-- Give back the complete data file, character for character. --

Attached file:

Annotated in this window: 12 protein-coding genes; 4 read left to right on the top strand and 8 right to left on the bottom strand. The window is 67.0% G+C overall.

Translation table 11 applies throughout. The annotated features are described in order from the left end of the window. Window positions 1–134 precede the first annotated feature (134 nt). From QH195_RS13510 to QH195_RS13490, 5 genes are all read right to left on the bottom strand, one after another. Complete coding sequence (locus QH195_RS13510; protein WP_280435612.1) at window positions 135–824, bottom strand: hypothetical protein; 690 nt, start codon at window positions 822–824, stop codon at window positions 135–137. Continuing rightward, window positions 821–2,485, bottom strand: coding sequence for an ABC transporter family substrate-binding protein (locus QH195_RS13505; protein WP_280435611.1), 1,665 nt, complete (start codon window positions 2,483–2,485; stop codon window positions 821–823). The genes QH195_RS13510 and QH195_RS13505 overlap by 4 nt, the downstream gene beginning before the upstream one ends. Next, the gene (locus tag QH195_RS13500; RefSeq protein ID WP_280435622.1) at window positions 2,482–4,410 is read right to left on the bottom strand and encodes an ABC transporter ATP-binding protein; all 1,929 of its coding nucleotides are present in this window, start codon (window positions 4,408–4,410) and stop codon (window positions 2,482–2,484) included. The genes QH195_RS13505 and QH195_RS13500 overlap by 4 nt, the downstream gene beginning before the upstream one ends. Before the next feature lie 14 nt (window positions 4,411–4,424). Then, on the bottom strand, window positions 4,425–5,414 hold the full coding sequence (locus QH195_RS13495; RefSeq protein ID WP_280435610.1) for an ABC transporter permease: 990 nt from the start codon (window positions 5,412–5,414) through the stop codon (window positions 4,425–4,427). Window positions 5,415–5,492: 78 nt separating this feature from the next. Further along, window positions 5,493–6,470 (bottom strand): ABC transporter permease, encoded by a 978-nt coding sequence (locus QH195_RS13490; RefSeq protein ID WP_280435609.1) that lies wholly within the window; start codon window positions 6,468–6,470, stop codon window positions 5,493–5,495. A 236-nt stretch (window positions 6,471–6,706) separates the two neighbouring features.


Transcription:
Annotated in this window: 12 protein-coding genes; 4 read left to right on the top strand and 8 right to left on the bottom strand. The window is 67.0% G+C overall.

Translation table 11 applies throughout. The annotated features are described in order from the left end of the window. Window positions 1–134 precede the first annotated feature (134 nt). From QH195_RS13510 to QH195_RS13490, 5 genes are all read right to left on the bottom strand, one after another. Complete coding sequence (locus QH195_RS13510; protein WP_280435612.1) at window positions 135–824, bottom strand: hypothetical protein; 690 nt, start codon at window positions 822–824, stop codon at window positions 135–137. Continuing rightward, window positions 821–2,485, bottom strand: coding sequence for an ABC transporter family substrate-binding protein (locus QH195_RS13505; protein WP_280435611.1), 1,665 nt, complete (start codon window positions 2,483–2,485; stop codon window positions 821–823). The genes QH195_RS13510 and QH195_RS13505 overlap by 4 nt, the downstream gene beginning before the upstream one ends. Next, the gene (locus tag QH195_RS13500; RefSeq protein ID WP_280435622.1) at window positions 2,482–4,410 is read right to left on the bottom strand and encodes an ABC transporter ATP-binding protein; all 1,929 of its coding nucleotides are present in this window, start codon (window positions 4,408–4,410) and stop codon (window positions 2,482–2,484) included. The genes QH195_RS13505 and QH195_RS13500 overlap by 4 nt, the downstream gene beginning before the upstream one ends. Before the next feature lie 14 nt (window positions 4,411–4,424). Then, on the bottom strand, window positions 4,425–5,414 hold the full coding sequence (locus QH195_RS13495; RefSeq protein ID WP_280435610.1) for an ABC transporter permease: 990 nt from the start codon (window positions 5,412–5,414) through the stop codon (window positions 4,425–4,427). Window positions 5,415–5,492: 78 nt separating this feature from the next. Further along, window positions 5,493–6,470 (bottom strand): ABC transporter permease, encoded by a 978-nt coding sequence (locus QH195_RS13490; RefSeq protein ID WP_280435609.1) that lies wholly within the window; start codon window positions 6,468–6,470, stop codon window positions 5,493–5,495. A 236-nt stretch (window positions 6,471–6,706) separates the two neighbouring features.